I eventually rose to my feet to begin the ridge-top ascent to the Koolau summit. The trail contoured gently 1/4 mile to a picnic shelter and a lumpy, bare dirt clearing. To the left was a slight notch in the ridge, with rubbly cliffs of 6-8 ft height facing each other across about a 30-ft gap. It looked very artificial. I finally realized that the ugly hump of dirt probably had been excavated to form the notch. Why?

The trail beyond gave up contouring, and went straight up any rises in the ridge top. As I entered a grove of Norfolk Island Pines I suddenly noticed many of the larger trees were arranged in two parallel rows that extended down out of view to the right.

After a few more minutes of climbing, I emerged from the darker forest into open uluhe slopes. I stopped to enjoy the great view to the left and down 800' into the upper reaches of Kuliouou Valley. Across the valley I could see a groove in the vegetation that marked the route of an adhoc trail steeply connecting the depths of Kuliouou Valley with the top of Kuliouou middle ridge (Kuliouou 2?). Several OHE'ers have described ascending this route.

The top was not far now. As I lingered with my camcorder I was passed by two hikers in cycling gear. I should quit dawdling, I thought. Climbing the last steep incline was made easy by some engineered steps in the ridge. In the last yards, the windward view opened up, first to my right, then below my feet. What a great view! All the pali to "Kaupo Cliffs" lay before me. Directly below fell a vertical face, then steep incline, then more vertical cliffs to gentle basal slopes. The topo map indicates a shear drop of about 1200-1300' here. Rabbit Island was bathed in sunlight. It doesn't get much better than this! The only negative was somewhat hazy air, so the ocean horizon and neighbor islands were not visible. Was it windy? Yes, of course, but I was happy.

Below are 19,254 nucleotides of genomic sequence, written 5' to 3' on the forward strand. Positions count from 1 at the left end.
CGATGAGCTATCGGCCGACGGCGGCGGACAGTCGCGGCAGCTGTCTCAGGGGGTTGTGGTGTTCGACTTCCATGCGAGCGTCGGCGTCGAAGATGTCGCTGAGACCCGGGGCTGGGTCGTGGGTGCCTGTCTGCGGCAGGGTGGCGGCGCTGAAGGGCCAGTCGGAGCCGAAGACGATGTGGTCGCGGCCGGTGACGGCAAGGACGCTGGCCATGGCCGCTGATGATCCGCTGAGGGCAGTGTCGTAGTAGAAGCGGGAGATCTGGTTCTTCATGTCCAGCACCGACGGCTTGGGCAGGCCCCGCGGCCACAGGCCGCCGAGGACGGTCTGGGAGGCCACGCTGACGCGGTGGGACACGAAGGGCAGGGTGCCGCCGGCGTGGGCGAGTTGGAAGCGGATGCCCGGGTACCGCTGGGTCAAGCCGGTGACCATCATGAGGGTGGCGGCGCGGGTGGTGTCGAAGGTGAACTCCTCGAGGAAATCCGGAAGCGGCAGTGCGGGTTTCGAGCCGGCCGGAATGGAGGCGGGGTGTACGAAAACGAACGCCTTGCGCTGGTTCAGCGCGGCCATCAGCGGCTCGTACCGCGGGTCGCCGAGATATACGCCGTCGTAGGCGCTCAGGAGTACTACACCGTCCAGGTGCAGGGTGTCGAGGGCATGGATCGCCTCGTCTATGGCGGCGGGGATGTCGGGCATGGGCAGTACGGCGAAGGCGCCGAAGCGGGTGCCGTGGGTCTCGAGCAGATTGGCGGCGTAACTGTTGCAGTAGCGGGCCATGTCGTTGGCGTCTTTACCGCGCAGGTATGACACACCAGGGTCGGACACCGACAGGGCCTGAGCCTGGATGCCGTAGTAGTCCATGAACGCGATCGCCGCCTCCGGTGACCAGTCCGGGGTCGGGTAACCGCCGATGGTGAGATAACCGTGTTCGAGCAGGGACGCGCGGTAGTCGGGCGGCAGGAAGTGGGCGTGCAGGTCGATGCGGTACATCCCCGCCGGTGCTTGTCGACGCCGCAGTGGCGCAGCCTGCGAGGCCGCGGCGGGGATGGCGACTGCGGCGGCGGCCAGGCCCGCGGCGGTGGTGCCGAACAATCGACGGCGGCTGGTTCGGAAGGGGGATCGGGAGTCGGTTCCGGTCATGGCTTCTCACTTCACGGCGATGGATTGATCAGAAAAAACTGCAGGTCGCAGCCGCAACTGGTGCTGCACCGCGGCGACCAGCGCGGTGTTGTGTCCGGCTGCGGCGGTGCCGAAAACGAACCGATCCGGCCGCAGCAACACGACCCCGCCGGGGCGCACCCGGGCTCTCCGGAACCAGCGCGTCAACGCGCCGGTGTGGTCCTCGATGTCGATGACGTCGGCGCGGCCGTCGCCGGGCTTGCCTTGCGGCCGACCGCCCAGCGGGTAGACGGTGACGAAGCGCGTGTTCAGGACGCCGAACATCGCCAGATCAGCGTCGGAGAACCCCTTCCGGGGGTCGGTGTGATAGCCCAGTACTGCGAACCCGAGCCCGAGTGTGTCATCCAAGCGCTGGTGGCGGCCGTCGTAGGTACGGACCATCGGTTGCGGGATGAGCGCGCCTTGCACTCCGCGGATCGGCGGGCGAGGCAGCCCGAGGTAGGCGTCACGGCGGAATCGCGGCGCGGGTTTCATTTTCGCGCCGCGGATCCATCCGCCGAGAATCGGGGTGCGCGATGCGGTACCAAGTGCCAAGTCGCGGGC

After a few minutes I turned my attention to Pu'u o Kona. Ah yes. How did it look compared to years ago? I couldn't really remember years ago. I did remember a steep eroded slope ending in the 1200' drop and a rope/cable near that point. That looked the same.

The proper adhoc route along the Koolau crest to Puu o Kona was easy to follow. I dropped immediately down about 8 feet, and crossed a narrow, near-level stretch of about 15' (big vertical drop on the right), camcorder rolling, with winds pushing me _away_ from the pali. Just past that, a steep drop of 15 feet in the ridge was negotiated easily via ledges on the left, leeward side. I contoured left around a very narrow projection, then came to another semi-balancing act. (camcorder's still rolling). Beyond lay the ascent to Puu o Kona proper. A blue and white rope, extended by a white rope, dangled over rubbly rock. I chose to angle first right, then left on the steep, eroded dirt to reach the tie-off point for the rope. Because the dirt was rather dry with sporadic ledges, overall there was pretty good traction. On the traverse up to the right in this dirt were several iron pipes or bars jutting vertically out of the ground. Are they the remnants of some kind of ancient railing or contoured trail reinforcement leading to the top of Puu o Kona?